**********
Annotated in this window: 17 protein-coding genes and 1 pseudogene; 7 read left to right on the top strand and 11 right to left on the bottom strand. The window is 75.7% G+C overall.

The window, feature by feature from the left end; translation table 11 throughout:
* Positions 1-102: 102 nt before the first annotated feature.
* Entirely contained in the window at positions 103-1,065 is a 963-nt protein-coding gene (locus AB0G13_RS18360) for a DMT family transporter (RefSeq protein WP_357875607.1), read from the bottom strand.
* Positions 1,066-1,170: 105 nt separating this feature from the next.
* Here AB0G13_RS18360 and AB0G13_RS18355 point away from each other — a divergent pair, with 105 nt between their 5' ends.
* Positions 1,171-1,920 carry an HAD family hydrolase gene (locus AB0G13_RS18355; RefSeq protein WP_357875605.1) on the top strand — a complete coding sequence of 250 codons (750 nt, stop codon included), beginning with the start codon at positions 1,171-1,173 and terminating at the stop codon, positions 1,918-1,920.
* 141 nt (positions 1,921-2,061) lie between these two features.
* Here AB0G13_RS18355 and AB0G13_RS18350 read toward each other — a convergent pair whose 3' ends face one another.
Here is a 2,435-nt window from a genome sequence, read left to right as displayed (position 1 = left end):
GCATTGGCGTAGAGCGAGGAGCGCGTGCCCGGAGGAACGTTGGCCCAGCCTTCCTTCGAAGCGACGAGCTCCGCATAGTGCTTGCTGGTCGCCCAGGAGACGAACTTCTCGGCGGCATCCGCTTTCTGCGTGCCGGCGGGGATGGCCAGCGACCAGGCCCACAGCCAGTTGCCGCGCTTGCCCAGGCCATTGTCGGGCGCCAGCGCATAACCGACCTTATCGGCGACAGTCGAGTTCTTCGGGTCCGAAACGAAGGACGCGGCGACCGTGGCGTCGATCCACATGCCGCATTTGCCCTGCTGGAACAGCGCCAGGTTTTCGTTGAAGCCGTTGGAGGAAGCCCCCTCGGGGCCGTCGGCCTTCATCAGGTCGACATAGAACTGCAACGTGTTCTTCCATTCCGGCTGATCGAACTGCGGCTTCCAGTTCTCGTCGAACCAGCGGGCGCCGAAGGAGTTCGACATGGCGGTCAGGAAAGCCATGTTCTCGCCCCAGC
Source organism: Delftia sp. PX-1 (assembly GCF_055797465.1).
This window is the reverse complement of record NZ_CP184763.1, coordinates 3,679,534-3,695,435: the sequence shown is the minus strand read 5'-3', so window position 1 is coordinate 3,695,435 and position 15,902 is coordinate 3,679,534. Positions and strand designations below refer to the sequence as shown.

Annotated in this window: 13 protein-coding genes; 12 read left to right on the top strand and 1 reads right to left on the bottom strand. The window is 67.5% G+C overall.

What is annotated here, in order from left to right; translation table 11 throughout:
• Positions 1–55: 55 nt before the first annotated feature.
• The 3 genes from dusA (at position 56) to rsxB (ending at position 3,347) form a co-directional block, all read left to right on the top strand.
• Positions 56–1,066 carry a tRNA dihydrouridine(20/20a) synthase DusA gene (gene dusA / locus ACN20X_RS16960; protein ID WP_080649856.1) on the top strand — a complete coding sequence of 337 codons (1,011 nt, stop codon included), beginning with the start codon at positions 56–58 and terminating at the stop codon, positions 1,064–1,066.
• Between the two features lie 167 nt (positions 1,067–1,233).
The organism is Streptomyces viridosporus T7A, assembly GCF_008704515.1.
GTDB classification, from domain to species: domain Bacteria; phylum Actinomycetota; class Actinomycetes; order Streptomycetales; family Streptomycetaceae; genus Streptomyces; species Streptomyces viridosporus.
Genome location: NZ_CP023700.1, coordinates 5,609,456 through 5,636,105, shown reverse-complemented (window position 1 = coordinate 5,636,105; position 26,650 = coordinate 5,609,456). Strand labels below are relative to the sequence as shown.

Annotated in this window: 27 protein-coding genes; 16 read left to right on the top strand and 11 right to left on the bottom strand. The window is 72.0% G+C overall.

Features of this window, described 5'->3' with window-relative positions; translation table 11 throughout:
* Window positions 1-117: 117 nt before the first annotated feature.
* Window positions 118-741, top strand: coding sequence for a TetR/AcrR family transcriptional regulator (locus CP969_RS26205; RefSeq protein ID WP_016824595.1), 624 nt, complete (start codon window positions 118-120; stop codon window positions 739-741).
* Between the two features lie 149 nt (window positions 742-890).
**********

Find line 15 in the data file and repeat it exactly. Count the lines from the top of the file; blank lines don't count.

What is annotated here, in order from left to right; translation table 11 throughout: